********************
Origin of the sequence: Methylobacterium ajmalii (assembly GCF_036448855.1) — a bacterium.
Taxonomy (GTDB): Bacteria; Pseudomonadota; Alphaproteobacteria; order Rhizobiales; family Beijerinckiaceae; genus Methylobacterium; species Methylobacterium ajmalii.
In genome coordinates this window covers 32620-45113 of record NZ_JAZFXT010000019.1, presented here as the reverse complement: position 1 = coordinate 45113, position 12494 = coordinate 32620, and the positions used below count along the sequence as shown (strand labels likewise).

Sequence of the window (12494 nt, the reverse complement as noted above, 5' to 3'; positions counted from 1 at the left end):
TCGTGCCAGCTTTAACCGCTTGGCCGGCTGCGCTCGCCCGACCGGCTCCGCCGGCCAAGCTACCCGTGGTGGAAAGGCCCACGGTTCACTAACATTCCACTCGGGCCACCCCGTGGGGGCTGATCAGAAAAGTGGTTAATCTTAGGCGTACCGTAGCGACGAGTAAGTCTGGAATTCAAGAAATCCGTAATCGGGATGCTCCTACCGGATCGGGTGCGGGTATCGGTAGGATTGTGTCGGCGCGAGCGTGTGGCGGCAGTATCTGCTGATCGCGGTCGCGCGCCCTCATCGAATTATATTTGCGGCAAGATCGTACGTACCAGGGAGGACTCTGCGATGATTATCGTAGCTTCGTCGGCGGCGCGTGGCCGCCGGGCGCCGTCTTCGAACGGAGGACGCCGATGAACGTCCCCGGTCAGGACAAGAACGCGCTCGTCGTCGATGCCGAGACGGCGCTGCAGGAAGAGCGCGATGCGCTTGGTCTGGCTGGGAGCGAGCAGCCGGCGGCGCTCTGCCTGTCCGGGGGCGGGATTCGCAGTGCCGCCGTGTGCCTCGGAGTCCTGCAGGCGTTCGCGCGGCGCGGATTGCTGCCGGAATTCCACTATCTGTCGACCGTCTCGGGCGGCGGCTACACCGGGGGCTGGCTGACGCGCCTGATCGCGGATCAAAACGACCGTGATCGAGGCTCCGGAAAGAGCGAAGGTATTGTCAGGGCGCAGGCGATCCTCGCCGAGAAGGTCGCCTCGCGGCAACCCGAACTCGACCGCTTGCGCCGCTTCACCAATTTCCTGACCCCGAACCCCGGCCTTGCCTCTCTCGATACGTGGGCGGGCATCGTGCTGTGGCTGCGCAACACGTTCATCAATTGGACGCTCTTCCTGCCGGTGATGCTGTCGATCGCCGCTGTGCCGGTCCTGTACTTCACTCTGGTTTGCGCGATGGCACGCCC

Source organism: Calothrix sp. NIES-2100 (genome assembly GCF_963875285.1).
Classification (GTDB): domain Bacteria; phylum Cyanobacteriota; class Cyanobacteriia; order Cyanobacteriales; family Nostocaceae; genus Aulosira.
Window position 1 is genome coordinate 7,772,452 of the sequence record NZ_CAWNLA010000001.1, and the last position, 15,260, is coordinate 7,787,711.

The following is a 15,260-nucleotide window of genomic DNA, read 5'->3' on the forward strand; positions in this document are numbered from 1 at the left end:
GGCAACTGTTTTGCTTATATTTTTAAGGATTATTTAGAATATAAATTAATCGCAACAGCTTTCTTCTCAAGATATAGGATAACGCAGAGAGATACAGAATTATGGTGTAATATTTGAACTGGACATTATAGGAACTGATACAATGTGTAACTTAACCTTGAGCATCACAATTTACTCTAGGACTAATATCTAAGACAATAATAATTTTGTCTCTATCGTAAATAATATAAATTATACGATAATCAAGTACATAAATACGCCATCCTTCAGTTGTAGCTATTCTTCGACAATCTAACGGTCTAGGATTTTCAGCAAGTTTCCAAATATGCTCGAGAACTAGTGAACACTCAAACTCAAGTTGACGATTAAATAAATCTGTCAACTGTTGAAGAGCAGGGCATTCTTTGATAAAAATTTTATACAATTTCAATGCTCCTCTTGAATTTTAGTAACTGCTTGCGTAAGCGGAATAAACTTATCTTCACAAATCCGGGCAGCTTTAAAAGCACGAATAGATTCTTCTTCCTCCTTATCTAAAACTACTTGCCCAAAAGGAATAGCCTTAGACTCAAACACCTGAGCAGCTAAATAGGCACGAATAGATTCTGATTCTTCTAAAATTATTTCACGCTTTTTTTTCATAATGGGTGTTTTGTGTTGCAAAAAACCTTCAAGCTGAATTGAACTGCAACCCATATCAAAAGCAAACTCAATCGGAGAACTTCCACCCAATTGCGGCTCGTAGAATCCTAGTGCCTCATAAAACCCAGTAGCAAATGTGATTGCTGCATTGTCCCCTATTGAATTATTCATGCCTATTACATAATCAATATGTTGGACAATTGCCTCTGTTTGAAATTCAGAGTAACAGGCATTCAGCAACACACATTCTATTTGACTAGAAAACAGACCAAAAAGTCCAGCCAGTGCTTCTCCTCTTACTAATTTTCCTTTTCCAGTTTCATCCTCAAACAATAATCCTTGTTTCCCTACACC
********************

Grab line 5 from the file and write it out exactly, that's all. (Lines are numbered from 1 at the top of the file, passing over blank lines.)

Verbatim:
TCGTGCCAGCTTTAACCGCTTGGCCGGCTGCGCTCGCCCGACCGGCTCCGCCGGCCAAGCTACCCGTGGTGGAAAGGCCCACGGTTCACTAACATTCCACTCGGGCCACCCCGTGGGGGCTGATCAGAAAAGTGGTTAATCTTAGGCGTACCGTAGCGACGAGTAAGTCTGGAATTCAAGAAATCCGTAATCGGGATGCTCCTACCGGATCGGGTGCGGGTATCGGTAGGATTGTGTCGGCGCGAGCGTGTGGCGGCAGTATCTGCTGATCGCGGTCGCGCGCCCTCATCGAATTATATTTGCGGCAAGATCGTACGTACCAGGGAGGACTCTGCGATGATTATCGTAGCTTCGTCGGCGGCGCGTGGCCGCCGGGCGCCGTCTTCGAACGGAGGACGCCGATGAACGTCCCCGGTCAGGACAAGAACGCGCTCGTCGTCGATGCCGAGACGGCGCTGCAGGAAGAGCGCGATGCGCTTGGTCTGGCTGGGAGCGAGCAGCCGGCGGCGCTCTGCCTGTCCGGGGGCGGGATTCGCAGTGCCGCCGTGTGCCTCGGAGTCCTGCAGGCGTTCGCGCGGCGCGGATTGCTGCCGGAATTCCACTATCTGTCGACCGTCTCGGGCGGCGGCTACACCGGGGGCTGGCTGACGCGCCTGATCGCGGATCAAAACGACCGTGATCGAGGCTCCGGAAAGAGCGAAGGTATTGTCAGGGCGCAGGCGATCCTCGCCGAGAAGGTCGCCTCGCGGCAACCCGAACTCGACCGCTTGCGCCGCTTCACCAATTTCCTGACCCCGAACCCCGGCCTTGCCTCTCTCGATACGTGGGCGGGCATCGTGCTGTGGCTGCGCAACACGTTCATCAATTGGACGCTCTTCCTGCCGGTGATGCTGTCGATCGCCGCTGTGCCGGTCCTGTACTTCACTCTGGTTTGCGCGATGGCACGCCC